Bewley pointed out that data from the Department of Public Instruction shows that Wisconsin has lost 2,867 public school teachers and seen a 12.7% decrease in local experience in our student’s classrooms over the same period. “The 25th Senate District alone, with 36 of 40 school districts getting less general aid back under the Walker Administration, has lost 193 teachers,” Bewley said. “It’s time to stop favoring millionaires and voucher operators. Time we starting taking care of our public school students and looking out for middle class property tax payers.”
Walker policies have made it difficult for districts to come up with adequate funding to pay and support their teachers, and Bewley’s statements back up what a teacher friend of mine that works in a small, central Wisconsin district said on Facebook recently.
Act 10, in my understanding, was the means for local districts to have more control over their staff and costs. It was endorsed as a means to get rid of those "bad" teachers since they would no longer have the union to protect them.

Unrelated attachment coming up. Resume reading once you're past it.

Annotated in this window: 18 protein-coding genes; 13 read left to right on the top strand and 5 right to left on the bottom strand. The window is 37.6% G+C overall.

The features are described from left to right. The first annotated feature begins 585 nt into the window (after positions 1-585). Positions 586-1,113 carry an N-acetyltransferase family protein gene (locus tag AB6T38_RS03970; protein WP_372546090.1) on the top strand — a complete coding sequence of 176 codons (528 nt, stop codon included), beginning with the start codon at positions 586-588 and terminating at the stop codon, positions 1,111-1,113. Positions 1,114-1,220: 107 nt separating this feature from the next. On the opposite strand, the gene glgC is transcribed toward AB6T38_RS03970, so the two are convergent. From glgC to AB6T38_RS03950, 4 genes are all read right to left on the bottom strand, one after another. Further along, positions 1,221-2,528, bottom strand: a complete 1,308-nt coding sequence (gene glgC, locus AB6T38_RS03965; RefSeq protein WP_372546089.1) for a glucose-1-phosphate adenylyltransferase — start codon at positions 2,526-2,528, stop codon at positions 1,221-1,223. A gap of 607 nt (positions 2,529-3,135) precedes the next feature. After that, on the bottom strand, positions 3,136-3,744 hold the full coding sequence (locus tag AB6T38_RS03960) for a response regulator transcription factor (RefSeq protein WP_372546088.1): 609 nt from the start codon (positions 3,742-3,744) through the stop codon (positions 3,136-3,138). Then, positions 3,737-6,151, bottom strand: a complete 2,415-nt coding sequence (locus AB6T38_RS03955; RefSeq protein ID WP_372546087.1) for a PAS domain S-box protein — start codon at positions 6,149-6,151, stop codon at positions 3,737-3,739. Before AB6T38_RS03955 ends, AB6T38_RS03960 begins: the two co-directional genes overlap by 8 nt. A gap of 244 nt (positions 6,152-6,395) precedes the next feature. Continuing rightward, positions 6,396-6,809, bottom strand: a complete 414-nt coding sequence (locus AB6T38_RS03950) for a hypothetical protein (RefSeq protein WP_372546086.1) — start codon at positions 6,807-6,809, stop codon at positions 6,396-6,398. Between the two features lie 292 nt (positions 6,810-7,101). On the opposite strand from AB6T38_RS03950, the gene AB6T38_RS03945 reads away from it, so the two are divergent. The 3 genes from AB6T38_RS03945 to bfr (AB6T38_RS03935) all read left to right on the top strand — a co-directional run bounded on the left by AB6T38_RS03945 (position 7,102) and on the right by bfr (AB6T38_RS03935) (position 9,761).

Funny enough, in my district, I can't say that I've seen many if ANY bad teachers leave or get fired. I've only seen a surge of great teachers retire, leave for other states or other cities because we are a POOR district and don't have the means to offer higher pay or benefits.

Our schools are a revolving door of new teachers. The climate at school [is] abysmal. There is a plethora of new faces that I have no idea who they are, what they teach or the building they service. And they keep changing every year. They have no loyalty or ties to the district/town. They don't buy homes because they aren't planning on staying. They stay for 2-3 years and then move on....

Perhaps in better cities (i.e.: richer communities) like De Forest, Waunakee, or others have better results due to Act 10 but I can't say I'm reaping the benefits. My insurance out-of-pocket has gone up and I've lost long term and short term care. Thus, my pay is decreasing although my years of experience is increasing. The percentage cost of living increase we receive yearly falls far below the actual cost of living.